The McGraw Creek cabin, Hells Canyon

remarkable that this saw is still here

Obviously, I loved photographing these Indian paintbrush

The llamas were content to stay “home”

With the llamas in Hells Canyon, Part 2, Tuesday

Monday, the first full day high on a bench above the Snake river,  began with Raz, our outfitter, preparing Swedish pancakes for us.  After breakfast, he led us north on a trail that crossed many of the small streams and ravines that make up the Spring Creek drainage. Although the wildflowers were not as thick and lush as last year, nonetheless we hiked through many pockets of intense color. After three miles we reached the far ridge of the Creek basin and enjoyed lunch looking over the vastness of canyon.

balsam root, Hells Canyon

Lunch time

Lupine and balsam root, Spring Creek drainage, Hells Canyon

Indian Paintbrush, Sping Creek

Snake River canyon

Traveling with Wallowa Llamas in Hells Canyon. Part 1, Sunday

Last year, on the last Sunday of April, Meg and I took a beautiful wildflower day hike in the Snake river canyon country, east of Halfway, Oregon. While on a a vast bench high above the river, we encountered a train of pack llamas and hikers.  Raz Rasmussen, of Halfway, has operated Wallowa Llamas since 1983.  We decided we would take this trip in 2015.  We invited good friends, the Gleesons, to join us.  And so, starting on the last Sunday of this April, we spent four days and three nights in this overwhelming, breath taking canyon country.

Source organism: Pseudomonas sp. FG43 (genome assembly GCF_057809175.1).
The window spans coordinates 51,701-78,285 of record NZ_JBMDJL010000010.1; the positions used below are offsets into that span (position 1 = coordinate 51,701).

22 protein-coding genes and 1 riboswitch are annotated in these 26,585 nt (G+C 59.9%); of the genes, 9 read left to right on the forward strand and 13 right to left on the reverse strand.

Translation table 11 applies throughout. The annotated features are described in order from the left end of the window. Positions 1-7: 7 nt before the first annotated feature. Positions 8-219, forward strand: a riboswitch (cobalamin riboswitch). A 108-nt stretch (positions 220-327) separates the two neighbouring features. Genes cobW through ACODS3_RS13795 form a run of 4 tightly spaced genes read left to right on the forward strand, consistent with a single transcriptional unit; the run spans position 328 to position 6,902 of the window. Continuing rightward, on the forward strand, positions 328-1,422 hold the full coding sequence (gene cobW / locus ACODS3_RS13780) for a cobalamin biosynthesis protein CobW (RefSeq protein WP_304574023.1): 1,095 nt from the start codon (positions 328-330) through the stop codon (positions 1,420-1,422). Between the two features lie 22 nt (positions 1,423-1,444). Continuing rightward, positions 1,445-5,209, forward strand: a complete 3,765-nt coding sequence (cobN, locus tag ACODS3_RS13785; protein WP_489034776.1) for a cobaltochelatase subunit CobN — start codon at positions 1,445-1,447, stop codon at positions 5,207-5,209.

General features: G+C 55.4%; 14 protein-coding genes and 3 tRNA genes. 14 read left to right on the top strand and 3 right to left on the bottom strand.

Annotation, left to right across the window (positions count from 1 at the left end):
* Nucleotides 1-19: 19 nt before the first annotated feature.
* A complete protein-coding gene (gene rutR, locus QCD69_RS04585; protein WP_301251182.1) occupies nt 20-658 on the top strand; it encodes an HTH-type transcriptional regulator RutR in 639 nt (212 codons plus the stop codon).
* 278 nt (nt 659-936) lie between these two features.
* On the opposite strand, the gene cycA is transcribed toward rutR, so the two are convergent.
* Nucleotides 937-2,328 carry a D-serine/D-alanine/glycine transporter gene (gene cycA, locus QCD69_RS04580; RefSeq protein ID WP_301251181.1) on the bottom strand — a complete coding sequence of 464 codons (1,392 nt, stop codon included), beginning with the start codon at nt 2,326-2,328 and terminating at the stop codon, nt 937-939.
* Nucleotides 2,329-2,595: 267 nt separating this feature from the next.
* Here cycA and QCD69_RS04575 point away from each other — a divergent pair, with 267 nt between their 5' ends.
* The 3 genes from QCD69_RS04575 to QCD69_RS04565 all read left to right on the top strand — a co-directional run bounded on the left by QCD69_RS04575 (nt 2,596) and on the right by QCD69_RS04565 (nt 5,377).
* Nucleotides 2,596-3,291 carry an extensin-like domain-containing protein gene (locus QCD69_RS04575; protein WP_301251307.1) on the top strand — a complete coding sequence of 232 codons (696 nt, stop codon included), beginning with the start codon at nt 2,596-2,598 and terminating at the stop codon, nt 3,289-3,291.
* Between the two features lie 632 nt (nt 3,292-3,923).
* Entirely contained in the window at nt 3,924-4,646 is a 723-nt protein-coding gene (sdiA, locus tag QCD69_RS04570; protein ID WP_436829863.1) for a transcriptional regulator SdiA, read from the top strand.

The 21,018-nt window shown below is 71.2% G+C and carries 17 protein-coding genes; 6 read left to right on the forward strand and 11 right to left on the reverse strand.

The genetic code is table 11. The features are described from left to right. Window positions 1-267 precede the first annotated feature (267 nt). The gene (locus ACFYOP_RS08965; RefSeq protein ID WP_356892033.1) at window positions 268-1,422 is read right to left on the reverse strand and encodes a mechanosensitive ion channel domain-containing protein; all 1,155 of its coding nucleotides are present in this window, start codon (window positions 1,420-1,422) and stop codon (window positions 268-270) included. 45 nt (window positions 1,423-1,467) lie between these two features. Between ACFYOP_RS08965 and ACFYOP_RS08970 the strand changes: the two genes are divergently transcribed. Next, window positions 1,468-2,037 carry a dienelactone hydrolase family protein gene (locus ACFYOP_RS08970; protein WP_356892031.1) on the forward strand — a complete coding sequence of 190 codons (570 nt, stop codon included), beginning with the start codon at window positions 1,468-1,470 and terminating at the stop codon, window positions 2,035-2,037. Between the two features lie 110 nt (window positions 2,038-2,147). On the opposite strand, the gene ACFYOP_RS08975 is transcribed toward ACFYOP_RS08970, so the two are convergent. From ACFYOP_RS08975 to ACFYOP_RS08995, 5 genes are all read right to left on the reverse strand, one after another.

I am posting these pictures on a day to day basis, so there will be four parts.  Here are the pictures from Sunday.

Our ponderosa pine campsite, below these balsam root wildflowers. Hells Canyon Wilderness

Hells Canyon Wilderness

Phlox along the Snake river before the trail begins to climb

Llamas crossing McGraw Creek

Wallowa Llamas led by Raz

Troop 514 spring camping in Hells Canyon, Snake River

BSA Troop 514 set off in the rain this past Friday afternoon and headed to Hells Canyon in the Snake River country of NE Oregon.  We camped at the end of the road, setting up our tents in a light drizzle just before dark.  The next day, after breakfast and a flag ceremony, we headed downriver, into verdant green hillsides, carpeted with yellow balsam root, pink phlox, and purple lupine.  Five new scouts enjoyed their first outing, enthusiastically learning new skills of cooking and fire building, identifying plants and animals, pitching tents, packing backpacks, as well as playing games, all under the excellent, caring leadership of the older Scouts.  

I have enjoyed my return to the troop.  Without this outing, I would have stayed indoors, at home, in the rain, not creating anything memorable. Instead, memories of youthful enthusiasm and brilliant colors resonate in my mind!
Balsam root, Hells Canyon

Troop 514 fire starting

Troop 514 flag ceremony, Snake River

Snake River, Hells Canyon

phlox, Hells Canyon, Snake River

Troop 514

Troop 514, Hells Canyon, Snake River

Troop 514

Troop 514, Snake river

Troop 514, crossing McGraw creek